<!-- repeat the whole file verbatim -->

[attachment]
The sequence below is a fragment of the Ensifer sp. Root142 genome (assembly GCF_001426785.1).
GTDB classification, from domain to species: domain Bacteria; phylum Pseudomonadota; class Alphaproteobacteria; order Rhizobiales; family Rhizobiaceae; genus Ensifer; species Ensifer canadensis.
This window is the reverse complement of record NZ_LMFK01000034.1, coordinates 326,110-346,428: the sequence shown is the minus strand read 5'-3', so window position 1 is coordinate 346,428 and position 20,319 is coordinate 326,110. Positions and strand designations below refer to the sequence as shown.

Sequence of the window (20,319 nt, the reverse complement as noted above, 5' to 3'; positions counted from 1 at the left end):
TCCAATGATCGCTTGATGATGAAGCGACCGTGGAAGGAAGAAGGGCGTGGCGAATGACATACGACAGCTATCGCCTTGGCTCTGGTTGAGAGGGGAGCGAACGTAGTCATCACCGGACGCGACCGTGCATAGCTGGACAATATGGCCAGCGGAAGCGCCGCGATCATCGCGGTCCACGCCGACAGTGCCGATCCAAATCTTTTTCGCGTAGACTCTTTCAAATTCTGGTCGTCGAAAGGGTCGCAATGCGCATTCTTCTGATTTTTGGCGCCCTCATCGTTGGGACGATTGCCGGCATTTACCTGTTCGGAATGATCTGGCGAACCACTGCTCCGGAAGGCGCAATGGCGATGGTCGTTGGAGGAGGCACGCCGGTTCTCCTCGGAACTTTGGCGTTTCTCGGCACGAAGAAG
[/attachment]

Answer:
The sequence below is a fragment of the Ensifer sp. Root142 genome (assembly GCF_001426785.1).
GTDB classification, from domain to species: domain Bacteria; phylum Pseudomonadota; class Alphaproteobacteria; order Rhizobiales; family Rhizobiaceae; genus Ensifer; species Ensifer canadensis.
This window is the reverse complement of record NZ_LMFK01000034.1, coordinates 326,110-346,428: the sequence shown is the minus strand read 5'-3', so window position 1 is coordinate 346,428 and position 20,319 is coordinate 326,110. Positions and strand designations below refer to the sequence as shown.

Sequence of the window (20,319 nt, the reverse complement as noted above, 5' to 3'; positions counted from 1 at the left end):
TCCAATGATCGCTTGATGATGAAGCGACCGTGGAAGGAAGAAGGGCGTGGCGAATGACATACGACAGCTATCGCCTTGGCTCTGGTTGAGAGGGGAGCGAACGTAGTCATCACCGGACGCGACCGTGCATAGCTGGACAATATGGCCAGCGGAAGCGCCGCGATCATCGCGGTCCACGCCGACAGTGCCGATCCAAATCTTTTTCGCGTAGACTCTTTCAAATTCTGGTCGTCGAAAGGGTCGCAATGCGCATTCTTCTGATTTTTGGCGCCCTCATCGTTGGGACGATTGCCGGCATTTACCTGTTCGGAATGATCTGGCGAACCACTGCTCCGGAAGGCGCAATGGCGATGGTCGTTGGAGGAGGCACGCCGGTTCTCCTCGGAACTTTGGCGTTTCTCGGCACGAAGAAG